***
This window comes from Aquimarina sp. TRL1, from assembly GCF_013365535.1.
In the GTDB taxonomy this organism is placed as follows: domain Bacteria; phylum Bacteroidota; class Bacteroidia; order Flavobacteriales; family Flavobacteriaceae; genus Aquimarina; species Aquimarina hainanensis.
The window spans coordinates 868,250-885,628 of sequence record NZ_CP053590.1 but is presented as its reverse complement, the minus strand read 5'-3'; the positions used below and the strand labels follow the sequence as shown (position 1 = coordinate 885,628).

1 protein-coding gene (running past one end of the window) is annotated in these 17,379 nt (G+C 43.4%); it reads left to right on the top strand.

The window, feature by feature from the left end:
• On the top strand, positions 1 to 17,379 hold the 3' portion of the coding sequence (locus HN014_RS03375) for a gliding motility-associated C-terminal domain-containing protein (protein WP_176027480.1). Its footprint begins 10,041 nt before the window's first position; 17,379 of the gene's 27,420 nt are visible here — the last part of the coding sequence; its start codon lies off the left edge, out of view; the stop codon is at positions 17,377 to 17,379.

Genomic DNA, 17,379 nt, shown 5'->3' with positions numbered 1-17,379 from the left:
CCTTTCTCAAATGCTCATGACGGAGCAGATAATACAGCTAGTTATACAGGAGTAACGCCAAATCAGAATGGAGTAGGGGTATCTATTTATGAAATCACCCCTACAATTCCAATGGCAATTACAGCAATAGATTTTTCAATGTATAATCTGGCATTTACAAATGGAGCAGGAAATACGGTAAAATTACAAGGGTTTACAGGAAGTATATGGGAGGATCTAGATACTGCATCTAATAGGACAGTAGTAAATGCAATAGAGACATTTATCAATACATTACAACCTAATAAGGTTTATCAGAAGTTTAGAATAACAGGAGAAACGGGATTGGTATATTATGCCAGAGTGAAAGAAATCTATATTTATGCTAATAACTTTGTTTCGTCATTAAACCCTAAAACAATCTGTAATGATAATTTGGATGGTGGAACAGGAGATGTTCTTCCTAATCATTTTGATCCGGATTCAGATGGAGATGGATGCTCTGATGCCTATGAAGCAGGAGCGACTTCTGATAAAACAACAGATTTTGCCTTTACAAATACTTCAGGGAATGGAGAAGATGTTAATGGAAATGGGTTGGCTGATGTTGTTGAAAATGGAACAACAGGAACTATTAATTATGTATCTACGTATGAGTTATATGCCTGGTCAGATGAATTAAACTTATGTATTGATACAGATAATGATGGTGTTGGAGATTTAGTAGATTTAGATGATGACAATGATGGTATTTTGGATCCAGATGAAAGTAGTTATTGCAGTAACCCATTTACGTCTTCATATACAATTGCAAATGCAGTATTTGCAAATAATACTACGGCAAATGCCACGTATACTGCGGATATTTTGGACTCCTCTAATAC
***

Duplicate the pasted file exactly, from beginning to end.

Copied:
This window comes from Aquimarina sp. TRL1, from assembly GCF_013365535.1.
In the GTDB taxonomy this organism is placed as follows: domain Bacteria; phylum Bacteroidota; class Bacteroidia; order Flavobacteriales; family Flavobacteriaceae; genus Aquimarina; species Aquimarina hainanensis.
The window spans coordinates 868,250-885,628 of sequence record NZ_CP053590.1 but is presented as its reverse complement, the minus strand read 5'-3'; the positions used below and the strand labels follow the sequence as shown (position 1 = coordinate 885,628).

1 protein-coding gene (running past one end of the window) is annotated in these 17,379 nt (G+C 43.4%); it reads left to right on the top strand.

The window, feature by feature from the left end:
• On the top strand, positions 1 to 17,379 hold the 3' portion of the coding sequence (locus HN014_RS03375) for a gliding motility-associated C-terminal domain-containing protein (protein WP_176027480.1). Its footprint begins 10,041 nt before the window's first position; 17,379 of the gene's 27,420 nt are visible here — the last part of the coding sequence; its start codon lies off the left edge, out of view; the stop codon is at positions 17,377 to 17,379.

Genomic DNA, 17,379 nt, shown 5'->3' with positions numbered 1-17,379 from the left:
CCTTTCTCAAATGCTCATGACGGAGCAGATAATACAGCTAGTTATACAGGAGTAACGCCAAATCAGAATGGAGTAGGGGTATCTATTTATGAAATCACCCCTACAATTCCAATGGCAATTACAGCAATAGATTTTTCAATGTATAATCTGGCATTTACAAATGGAGCAGGAAATACGGTAAAATTACAAGGGTTTACAGGAAGTATATGGGAGGATCTAGATACTGCATCTAATAGGACAGTAGTAAATGCAATAGAGACATTTATCAATACATTACAACCTAATAAGGTTTATCAGAAGTTTAGAATAACAGGAGAAACGGGATTGGTATATTATGCCAGAGTGAAAGAAATCTATATTTATGCTAATAACTTTGTTTCGTCATTAAACCCTAAAACAATCTGTAATGATAATTTGGATGGTGGAACAGGAGATGTTCTTCCTAATCATTTTGATCCGGATTCAGATGGAGATGGATGCTCTGATGCCTATGAAGCAGGAGCGACTTCTGATAAAACAACAGATTTTGCCTTTACAAATACTTCAGGGAATGGAGAAGATGTTAATGGAAATGGGTTGGCTGATGTTGTTGAAAATGGAACAACAGGAACTATTAATTATGTATCTACGTATGAGTTATATGCCTGGTCAGATGAATTAAACTTATGTATTGATACAGATAATGATGGTGTTGGAGATTTAGTAGATTTAGATGATGACAATGATGGTATTTTGGATCCAGATGAAAGTAGTTATTGCAGTAACCCATTTACGTCTTCATATACAATTGCAAATGCAGTATTTGCAAATAATACTACGGCAAATGCCACGTATACTGCGGATATTTTGGACTCCTCTAATAC